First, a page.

The Daily Tar Heel

Serving the students and the University community since 1893

Thursday January 20th

Construction Fence Frustrates Students

A large fence running parallel to the back of Lenoir Dining Hall and Greenlaw Hall is the product of renovations to Murphey Hall.

The construction is slated to end in October 2002, with the fence in place during the project's entirety, said construction Manager Dana Leeson.

According to the Facilities Planning and Construction Web site, the renovation is part of the $510 million fund for construction established by the $3.1 billion higher education bond passed last November. Nearly half this money will be spent to renovate existing facilities such as Murphey Hall.

The project includes improvements such as enhanced building safety and security, new ceilings and lighting, new electrical and telecommunication resources and central air, the Web site states.

But most students do not know about the plans to create a better Murphey Hall, only the construction's effect on pedestrians. The new construction has eliminated shortcuts and created narrower footpaths.

"It's annoying," said Michelle Bercovici, a sophomore art history and English major. "It causes traffic jams and impedes movement."

Sophomore Jonathan Saks said he is disappointed by the lack of communication that left students surprised.

"There was no campus discussion, no student input that I know of," he said. "This is something I want and expect to hear about before it occurs."

Karen Geer, the administrative officer for facilities planning, said signs will be posted to direct students away from the construction.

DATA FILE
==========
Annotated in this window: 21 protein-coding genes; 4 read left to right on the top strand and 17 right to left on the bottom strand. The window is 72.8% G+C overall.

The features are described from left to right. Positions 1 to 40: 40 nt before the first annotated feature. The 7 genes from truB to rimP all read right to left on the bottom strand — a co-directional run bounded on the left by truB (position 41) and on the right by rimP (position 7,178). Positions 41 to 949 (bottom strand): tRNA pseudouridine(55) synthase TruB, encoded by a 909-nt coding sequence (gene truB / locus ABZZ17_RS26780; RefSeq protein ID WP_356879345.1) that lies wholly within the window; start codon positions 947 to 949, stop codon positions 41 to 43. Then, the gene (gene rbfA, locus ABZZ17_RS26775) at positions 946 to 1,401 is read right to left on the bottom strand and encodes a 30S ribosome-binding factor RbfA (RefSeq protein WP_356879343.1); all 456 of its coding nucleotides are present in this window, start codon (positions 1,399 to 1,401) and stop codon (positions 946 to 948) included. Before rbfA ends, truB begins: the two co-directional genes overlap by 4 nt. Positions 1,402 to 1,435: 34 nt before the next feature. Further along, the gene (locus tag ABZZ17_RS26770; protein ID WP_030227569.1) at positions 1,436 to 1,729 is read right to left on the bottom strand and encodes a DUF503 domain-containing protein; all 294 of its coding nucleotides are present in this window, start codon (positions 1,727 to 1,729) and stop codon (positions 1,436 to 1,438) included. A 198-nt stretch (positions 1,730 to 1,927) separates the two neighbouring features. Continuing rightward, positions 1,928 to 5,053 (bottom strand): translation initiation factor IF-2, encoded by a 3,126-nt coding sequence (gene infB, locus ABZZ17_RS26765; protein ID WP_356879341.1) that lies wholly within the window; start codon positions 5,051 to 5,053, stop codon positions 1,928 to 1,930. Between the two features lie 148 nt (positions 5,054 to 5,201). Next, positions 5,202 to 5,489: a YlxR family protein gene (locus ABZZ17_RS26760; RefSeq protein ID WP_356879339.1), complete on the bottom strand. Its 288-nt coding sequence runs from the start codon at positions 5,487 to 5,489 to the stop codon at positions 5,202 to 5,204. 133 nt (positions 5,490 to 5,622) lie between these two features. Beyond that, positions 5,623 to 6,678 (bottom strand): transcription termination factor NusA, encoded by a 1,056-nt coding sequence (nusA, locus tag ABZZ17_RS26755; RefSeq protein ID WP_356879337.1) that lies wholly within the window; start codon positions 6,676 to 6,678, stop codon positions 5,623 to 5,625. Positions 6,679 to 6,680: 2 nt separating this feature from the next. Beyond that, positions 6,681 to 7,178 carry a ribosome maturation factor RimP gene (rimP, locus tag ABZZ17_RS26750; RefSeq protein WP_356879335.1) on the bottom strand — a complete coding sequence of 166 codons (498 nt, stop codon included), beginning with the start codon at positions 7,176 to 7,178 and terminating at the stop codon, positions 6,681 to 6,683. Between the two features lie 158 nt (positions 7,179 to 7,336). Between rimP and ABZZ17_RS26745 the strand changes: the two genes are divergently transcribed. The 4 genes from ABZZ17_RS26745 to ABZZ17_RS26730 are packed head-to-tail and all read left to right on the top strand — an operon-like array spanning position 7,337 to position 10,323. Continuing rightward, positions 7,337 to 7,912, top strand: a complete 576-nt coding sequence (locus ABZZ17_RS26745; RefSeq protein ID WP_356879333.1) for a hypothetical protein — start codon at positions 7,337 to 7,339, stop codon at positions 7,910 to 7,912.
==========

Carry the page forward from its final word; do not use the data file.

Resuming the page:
Geer said all classes were moved from Murphey to Howell Hall last summer so students wouldn't have to relocate in the middle of this semester.

"We hope that everyone understands we're not out trying to make the students' lives miserable," she said. "We're just trying to do our jobs and trying to give them facilities that are as up-to-date as possible."

She said the fence, although needed for vehicle and equipment access, is essential for student, faculty and visitor safety. "There's no real way I'm aware of not to put the fence up," Geer said.

"We have to look at safety concerns more than convenience concerns."

But Leeson said a great deal of study went into finding an access road that would be the least problematic for pedestrians. "The most ideal construction site would be adjacent to Davis Drive," he said. "We instead chose a site which appeared to be the safest and blocked the least distance of sidewalk."

Leeson said the University limits construction activity during key events and testing periods. These include exam weeks in December and April, graduation, University Day and home football games.

He also said he does not see this specific project as a major noise disturbance. "The majority of the Murphey construction will be on the interior of the building, largely limiting noise to the demolition period and excavation of the building's basement," Leeson said.

Jamila Vernon, a senior journalism and political science major, said she feels the construction detracts from the appeal of UNC.

"People come to this school not only for the academics but the aesthetics of the campus," she said.

"When I used to look around campus, it was beautiful. Now, it's just a mess."

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